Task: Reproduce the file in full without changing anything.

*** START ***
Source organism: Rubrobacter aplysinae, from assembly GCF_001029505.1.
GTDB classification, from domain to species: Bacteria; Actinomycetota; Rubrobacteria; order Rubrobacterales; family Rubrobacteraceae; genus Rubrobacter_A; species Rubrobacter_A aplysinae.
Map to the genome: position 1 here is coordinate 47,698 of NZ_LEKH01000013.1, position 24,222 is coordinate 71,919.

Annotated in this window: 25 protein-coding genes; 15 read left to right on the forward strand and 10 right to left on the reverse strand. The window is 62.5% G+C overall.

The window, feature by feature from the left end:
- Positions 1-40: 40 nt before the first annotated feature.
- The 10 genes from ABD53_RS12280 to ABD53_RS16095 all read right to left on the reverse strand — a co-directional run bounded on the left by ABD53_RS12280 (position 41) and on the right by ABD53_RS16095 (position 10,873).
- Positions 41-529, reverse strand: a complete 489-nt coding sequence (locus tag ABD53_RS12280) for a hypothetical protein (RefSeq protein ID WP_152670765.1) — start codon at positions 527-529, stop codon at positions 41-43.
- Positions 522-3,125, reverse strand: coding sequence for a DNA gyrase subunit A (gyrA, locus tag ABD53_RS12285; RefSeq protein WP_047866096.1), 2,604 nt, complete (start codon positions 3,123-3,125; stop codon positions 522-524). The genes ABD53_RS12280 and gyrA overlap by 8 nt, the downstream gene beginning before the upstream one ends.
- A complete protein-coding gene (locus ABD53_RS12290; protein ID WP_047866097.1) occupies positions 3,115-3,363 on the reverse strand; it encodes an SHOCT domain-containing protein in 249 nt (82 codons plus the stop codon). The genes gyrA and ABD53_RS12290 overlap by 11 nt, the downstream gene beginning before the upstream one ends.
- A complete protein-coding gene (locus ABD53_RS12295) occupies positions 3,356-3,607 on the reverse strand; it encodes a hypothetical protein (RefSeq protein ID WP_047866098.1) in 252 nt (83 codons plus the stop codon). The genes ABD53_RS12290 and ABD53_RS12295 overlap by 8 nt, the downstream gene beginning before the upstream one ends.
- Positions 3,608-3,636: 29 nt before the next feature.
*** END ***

Source organism: Rubrobacter aplysinae, from assembly GCF_001029505.1.
GTDB classification, from domain to species: Bacteria; Actinomycetota; Rubrobacteria; order Rubrobacterales; family Rubrobacteraceae; genus Rubrobacter_A; species Rubrobacter_A aplysinae.
Map to the genome: position 1 here is coordinate 47,698 of NZ_LEKH01000013.1, position 24,222 is coordinate 71,919.

Annotated in this window: 25 protein-coding genes; 15 read left to right on the forward strand and 10 right to left on the reverse strand. The window is 62.5% G+C overall.

The window, feature by feature from the left end:
- Positions 1-40: 40 nt before the first annotated feature.
- The 10 genes from ABD53_RS12280 to ABD53_RS16095 all read right to left on the reverse strand — a co-directional run bounded on the left by ABD53_RS12280 (position 41) and on the right by ABD53_RS16095 (position 10,873).
- Positions 41-529, reverse strand: a complete 489-nt coding sequence (locus tag ABD53_RS12280) for a hypothetical protein (RefSeq protein ID WP_152670765.1) — start codon at positions 527-529, stop codon at positions 41-43.
- Positions 522-3,125, reverse strand: coding sequence for a DNA gyrase subunit A (gyrA, locus tag ABD53_RS12285; RefSeq protein WP_047866096.1), 2,604 nt, complete (start codon positions 3,123-3,125; stop codon positions 522-524). The genes ABD53_RS12280 and gyrA overlap by 8 nt, the downstream gene beginning before the upstream one ends.
- A complete protein-coding gene (locus ABD53_RS12290; protein ID WP_047866097.1) occupies positions 3,115-3,363 on the reverse strand; it encodes an SHOCT domain-containing protein in 249 nt (82 codons plus the stop codon). The genes gyrA and ABD53_RS12290 overlap by 11 nt, the downstream gene beginning before the upstream one ends.
- A complete protein-coding gene (locus ABD53_RS12295) occupies positions 3,356-3,607 on the reverse strand; it encodes a hypothetical protein (RefSeq protein ID WP_047866098.1) in 252 nt (83 codons plus the stop codon). The genes ABD53_RS12290 and ABD53_RS12295 overlap by 8 nt, the downstream gene beginning before the upstream one ends.
- Positions 3,608-3,636: 29 nt before the next feature.